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Verifiable Claims Telecon Minutes for 2017-02-14

From: <msporny@digitalbazaar.com>
Date: Tue, 14 Feb 2017 12:23:52 -0500
Message-Id: <1487093032195.0.15821@zoe>
To: Web Payments IG <public-webpayments-ig@w3.org>, Credentials CG <public-credentials@w3.org>
Thanks to Dave Longley for scribing this week! The minutes
for this week's Verifiable Claims telecon are now available:

http://w3c.github.io/vctf/meetings/2017-02-14/

Full text of the discussion follows for W3C archival purposes.
Audio from the meeting is available as well (link provided below).

----------------------------------------------------------------
Verifiable Claims Telecon Minutes for 2017-02-14

Agenda:
  https://lists.w3.org/Archives/Public/public-credentials/2017Feb/0023.html
Topics:
  1. Introduction to Abbas Ali from R3
  2. Status of Verifiable Claims WG Creation
  3. Sandbox for the implementers to work on
  4. Action Item Review
  5. Face to Face Meeting Opportunities
  6. Portable Reputation Kit
Action Items:
  1. Manu to create github repo for Verifiable Claims Playground.
  2. Christopher Allen to introduce Portable Reputation Toolkit 
    use cases (first party vs. second party claims)
Organizer:
  Manu Sporny
Scribe:
  Dave Longley
Present:
  Dave Longley, Matt Stone, Manu Sporny, Richard Varn, Jonathan 
  Holt, Christopher Allen, Abbas Ali, David Ezell, Nathan George, 
  John Tibbetts, Joe Andrieu, Adrian Gropper, Rob Trainer, David I. 
  Lehn, Adam Lake, Eric Korb, Matthew Larson
Audio:
  http://w3c.github.io/vctf/meetings/2017-02-14/audio.ogg

Dave Longley is scribing.
Matt Stone: Our agenda for today: 
  https://lists.w3.org/Archives/Public/public-credentials/2017Feb/0023.html
Manu Sporny: +1 To Agenda...
Matt Stone:  Any changes to the agenda?
Richard Varn: +1 On agenda
Jonathan Holt: +1, But quick review of 1-5
Christopher Allen:  I'd like to talk about some questions related 
  to the portable reputation kit and being able to talk about 
  evidence or the source of your attribution in some fashion. The 
  main thing I want to figure out is if it's a future item, not 
  figure out how to do it.
Christopher Allen:  It's fairly short so add as convenient.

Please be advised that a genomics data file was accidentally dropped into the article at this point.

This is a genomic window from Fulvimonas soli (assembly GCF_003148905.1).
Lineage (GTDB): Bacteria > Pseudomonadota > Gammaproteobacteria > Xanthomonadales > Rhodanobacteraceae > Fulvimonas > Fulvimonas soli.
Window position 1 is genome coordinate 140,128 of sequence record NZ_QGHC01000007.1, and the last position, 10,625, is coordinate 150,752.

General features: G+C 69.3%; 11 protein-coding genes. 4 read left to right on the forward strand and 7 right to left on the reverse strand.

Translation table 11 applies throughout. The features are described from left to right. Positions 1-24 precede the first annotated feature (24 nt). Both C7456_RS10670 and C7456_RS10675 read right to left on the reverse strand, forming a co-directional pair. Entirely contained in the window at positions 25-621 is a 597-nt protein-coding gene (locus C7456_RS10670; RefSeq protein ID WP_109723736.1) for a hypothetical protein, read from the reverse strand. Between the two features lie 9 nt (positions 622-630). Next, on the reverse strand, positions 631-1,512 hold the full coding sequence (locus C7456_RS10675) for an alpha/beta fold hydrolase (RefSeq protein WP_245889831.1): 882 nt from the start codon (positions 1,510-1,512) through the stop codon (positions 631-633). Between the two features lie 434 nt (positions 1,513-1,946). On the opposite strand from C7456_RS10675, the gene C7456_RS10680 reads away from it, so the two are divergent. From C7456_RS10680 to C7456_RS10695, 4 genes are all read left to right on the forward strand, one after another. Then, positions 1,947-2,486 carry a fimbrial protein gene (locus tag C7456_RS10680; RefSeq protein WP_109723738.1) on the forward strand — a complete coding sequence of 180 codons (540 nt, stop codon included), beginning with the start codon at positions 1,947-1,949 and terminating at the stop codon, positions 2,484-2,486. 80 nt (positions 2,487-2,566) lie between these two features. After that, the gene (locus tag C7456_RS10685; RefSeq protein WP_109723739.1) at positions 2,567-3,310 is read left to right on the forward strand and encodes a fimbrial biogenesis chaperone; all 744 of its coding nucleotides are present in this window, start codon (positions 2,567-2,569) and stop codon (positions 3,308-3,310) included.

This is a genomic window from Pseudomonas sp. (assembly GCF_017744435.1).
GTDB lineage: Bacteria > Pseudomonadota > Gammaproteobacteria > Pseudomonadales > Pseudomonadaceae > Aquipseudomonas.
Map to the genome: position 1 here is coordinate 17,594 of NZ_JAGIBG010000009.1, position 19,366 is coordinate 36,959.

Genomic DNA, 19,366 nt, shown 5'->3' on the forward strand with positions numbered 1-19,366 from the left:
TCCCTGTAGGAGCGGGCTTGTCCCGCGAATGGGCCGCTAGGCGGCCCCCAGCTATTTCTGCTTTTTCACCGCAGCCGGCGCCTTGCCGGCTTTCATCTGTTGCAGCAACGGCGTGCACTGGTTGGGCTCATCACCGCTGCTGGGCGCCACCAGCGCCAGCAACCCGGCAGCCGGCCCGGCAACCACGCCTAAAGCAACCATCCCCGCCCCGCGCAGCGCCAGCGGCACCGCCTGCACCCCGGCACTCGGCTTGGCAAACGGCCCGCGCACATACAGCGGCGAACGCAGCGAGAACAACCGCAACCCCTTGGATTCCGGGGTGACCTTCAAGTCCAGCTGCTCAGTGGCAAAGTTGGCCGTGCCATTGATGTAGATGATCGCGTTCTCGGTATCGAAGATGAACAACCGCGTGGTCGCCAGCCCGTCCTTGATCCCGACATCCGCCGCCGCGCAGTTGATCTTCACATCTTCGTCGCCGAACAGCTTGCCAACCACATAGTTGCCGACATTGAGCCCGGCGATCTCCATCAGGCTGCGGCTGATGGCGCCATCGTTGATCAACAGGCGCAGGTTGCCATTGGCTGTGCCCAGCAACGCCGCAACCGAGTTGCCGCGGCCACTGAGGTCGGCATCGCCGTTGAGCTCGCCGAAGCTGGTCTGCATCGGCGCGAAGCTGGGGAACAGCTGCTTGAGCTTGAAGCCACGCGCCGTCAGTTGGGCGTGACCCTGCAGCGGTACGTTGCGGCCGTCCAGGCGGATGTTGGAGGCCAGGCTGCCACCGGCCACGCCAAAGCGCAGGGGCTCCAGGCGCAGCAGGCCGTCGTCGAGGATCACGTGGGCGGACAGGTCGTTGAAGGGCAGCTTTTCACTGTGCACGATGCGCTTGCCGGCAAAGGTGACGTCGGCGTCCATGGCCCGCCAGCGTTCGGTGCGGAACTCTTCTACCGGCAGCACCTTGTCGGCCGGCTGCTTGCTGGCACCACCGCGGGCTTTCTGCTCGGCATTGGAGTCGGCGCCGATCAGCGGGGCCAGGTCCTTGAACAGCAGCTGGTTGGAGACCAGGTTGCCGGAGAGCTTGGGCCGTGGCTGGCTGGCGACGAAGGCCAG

Matt Stone:  Let's throw it in around #3.
Christopher Allen:  Great.
Matt Stone:  Any other changes?
None
Manu Sporny:  Yeah, we have at least one, maybe two new people 
  today.
Manu Sporny:  Getting intros would be good.

Topic: Introduction to Abbas Ali from R3

Abbas Ali:  I just joined, this is my first call. I work at a 
  company called R3, we're a distributed ledger tech company 
  focusing on financial services. Looking at KYC on our Corda 
  platform.
Abbas Ali:  Based in NY, looking at using the work you've done 
  around Verifiable Claims for use in product and curious to learn 
  more.
Matt Stone:  Great, welcome to the group.
Abbas Ali:  Thanks.

Topic: Status of Verifiable Claims WG Creation

Matt Stone:  Status of the VCWG?
Manu Sporny:  It's still slow going, mostly because W3C staff are 
  trying to work through some of the formal objections, but ... 
  Dave Raggett is pretty much on the case. For those that don't 
  know him, he's been involved with W3C from the beginning, 
  author/lead editor of HTML4. Wrote a good response on the current 
  state of affairs that was very fair. Been emailing behind the 
  scenes to deal with the sticking points. As the weeks go on the 
  formal objections are being whittled away at. Still no idea when 
  the group will be created but it should be real soon now.
Matt Stone:  Is addressing the formal objections ... is there a 
  process for the objectors to say "Ok" or does W3C just make a 
  decision and moves on?
Manu Sporny:  W3CM just makes a decision and moves on, they 
  modify the charter to address the objections and there's nothing 
  in the process to allow new objections to be raised. They get 
  addressed in the charter and you move on. In general, there has 
  been far too much support for the group to not start it (my 
  personal view); most votes in support for any work at W3C.
Manu Sporny:  We had a handful of large orgs dig their wheels in 
  and say "Don't start the work, full stop." Those types of 
  objections take more time to deal with, they didn't outline what 
  would make them happy.